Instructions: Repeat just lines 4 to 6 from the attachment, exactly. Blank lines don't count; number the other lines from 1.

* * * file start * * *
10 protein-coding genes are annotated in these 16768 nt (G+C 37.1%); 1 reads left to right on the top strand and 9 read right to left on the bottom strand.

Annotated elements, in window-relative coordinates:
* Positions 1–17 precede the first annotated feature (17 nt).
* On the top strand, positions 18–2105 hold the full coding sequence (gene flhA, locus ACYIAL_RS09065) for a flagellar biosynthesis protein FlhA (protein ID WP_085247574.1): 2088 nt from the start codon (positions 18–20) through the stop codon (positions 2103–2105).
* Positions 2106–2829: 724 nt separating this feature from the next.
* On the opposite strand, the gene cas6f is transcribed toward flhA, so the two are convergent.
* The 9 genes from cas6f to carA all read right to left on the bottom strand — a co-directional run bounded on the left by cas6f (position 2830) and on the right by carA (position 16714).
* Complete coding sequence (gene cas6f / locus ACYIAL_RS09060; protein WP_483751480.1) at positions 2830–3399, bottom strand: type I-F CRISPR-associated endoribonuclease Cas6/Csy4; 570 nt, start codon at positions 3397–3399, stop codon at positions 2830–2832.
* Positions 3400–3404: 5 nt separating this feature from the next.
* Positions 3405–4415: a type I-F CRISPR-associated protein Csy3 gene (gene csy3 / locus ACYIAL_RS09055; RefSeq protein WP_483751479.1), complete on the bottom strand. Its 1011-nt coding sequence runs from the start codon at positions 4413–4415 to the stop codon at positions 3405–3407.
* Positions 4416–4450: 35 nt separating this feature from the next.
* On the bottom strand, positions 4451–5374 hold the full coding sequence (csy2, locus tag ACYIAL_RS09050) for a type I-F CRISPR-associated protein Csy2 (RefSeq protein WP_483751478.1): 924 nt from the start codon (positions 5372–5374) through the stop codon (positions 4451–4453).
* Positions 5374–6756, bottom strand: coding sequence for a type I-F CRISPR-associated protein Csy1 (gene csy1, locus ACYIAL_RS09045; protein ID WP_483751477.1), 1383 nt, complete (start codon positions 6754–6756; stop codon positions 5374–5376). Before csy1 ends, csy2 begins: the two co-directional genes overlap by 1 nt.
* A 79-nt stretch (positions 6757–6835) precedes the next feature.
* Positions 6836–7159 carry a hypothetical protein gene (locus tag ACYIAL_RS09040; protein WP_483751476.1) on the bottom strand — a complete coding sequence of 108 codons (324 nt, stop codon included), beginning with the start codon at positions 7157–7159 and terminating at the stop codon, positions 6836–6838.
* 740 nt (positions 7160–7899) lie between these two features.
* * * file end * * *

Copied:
* On the top strand, positions 18–2105 hold the full coding sequence (gene flhA, locus ACYIAL_RS09065) for a flagellar biosynthesis protein FlhA (protein ID WP_085247574.1): 2088 nt from the start codon (positions 18–20) through the stop codon (positions 2103–2105).
* Positions 2106–2829: 724 nt separating this feature from the next.
* On the opposite strand, the gene cas6f is transcribed toward flhA, so the two are convergent.